I’ve had kids in my house for over 21 years, some my own, some stepchildren. All of them, worrying, fun, infuriating, wonderful in turns. Now, for the first time in two decades, I’m kidless. Our youngest have moved out and will be starting college in the fall.
I have arrived at this moment with mixed feelings. When my kids were very young, I was a very active parent. I worked the night shift and I was the one who put the kids to bed at night. I also usually picked them up from school in the afternoon. Since their mother worked in the evenings, I usually made dinner and handled baths. I spent most of my waking time parenting and I loved it.
After I divorced from their mother, I had custody of them and so I raised them alone for most of the time, except for a second, short, ill-conceived marriage. By the time I married my current wife, I had been parenting alone for over 6 years.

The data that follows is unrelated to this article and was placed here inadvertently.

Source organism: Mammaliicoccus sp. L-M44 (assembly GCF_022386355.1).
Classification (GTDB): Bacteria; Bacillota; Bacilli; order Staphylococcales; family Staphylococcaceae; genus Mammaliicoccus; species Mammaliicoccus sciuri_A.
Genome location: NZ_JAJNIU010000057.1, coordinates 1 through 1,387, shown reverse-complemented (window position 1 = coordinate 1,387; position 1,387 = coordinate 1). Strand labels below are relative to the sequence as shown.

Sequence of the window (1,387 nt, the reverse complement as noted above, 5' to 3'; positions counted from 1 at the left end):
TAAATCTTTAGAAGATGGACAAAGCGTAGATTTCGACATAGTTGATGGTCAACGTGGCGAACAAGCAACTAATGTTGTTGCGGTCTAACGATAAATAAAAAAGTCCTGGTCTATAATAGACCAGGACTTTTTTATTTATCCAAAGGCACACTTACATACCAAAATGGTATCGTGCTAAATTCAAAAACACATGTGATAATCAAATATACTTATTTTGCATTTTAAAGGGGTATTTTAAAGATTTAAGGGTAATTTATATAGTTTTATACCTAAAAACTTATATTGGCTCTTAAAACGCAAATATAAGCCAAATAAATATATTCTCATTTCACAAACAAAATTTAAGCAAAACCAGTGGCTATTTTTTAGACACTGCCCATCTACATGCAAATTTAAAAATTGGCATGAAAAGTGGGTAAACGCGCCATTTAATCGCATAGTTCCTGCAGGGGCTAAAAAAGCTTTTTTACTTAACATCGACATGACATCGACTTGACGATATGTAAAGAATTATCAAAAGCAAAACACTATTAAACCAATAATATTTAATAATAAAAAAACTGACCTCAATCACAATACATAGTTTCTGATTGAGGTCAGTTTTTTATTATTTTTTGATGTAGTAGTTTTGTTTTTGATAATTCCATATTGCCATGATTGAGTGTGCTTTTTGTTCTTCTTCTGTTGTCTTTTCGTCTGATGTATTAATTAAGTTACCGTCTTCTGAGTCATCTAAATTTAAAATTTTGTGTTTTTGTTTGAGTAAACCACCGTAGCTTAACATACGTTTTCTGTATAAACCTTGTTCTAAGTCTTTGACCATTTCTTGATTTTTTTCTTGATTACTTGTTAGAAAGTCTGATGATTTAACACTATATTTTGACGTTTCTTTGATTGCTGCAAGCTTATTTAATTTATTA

My son is 21 and moved back to Massachusetts to live with his grandmother almost 2 years ago. My daughter moved in with her mother last summer after we moved to the north side of town and she wanted to finish her Senior year at the high school she’s been attending since 9th grade. My stepson was the last to move out at the end of this school year. He moved in with his dad to be closer to the college he will be attending in the fall.
Now, this isn’t the end to my parenting since being a parent never ends, but it is an end to day-to-day parenting. It is liberating and sad in equal measures. The one mitigating factor is that my stepdaughter has a 3 year old daughter who we babysit a few times a week. So I guess instead of parenting I am now grand parenting.
It is much the same except we can leave when the parents get home. It was nice to know that my diapers changing skills had not deteriorated in the 15 or so years since my kids were in diapers. There is also the joy of watching her learn to walk and talk and now reading (she started reading at 2 years of age!).
Whenever people ask me what the best job I’ve ever had is, I always say that it is being a dad. Nothing I ever do can be more rewarding or important than raising children, watching them learn and grow into adults. It is what we leave to the future; out contribution to ongoing evolution of the human race.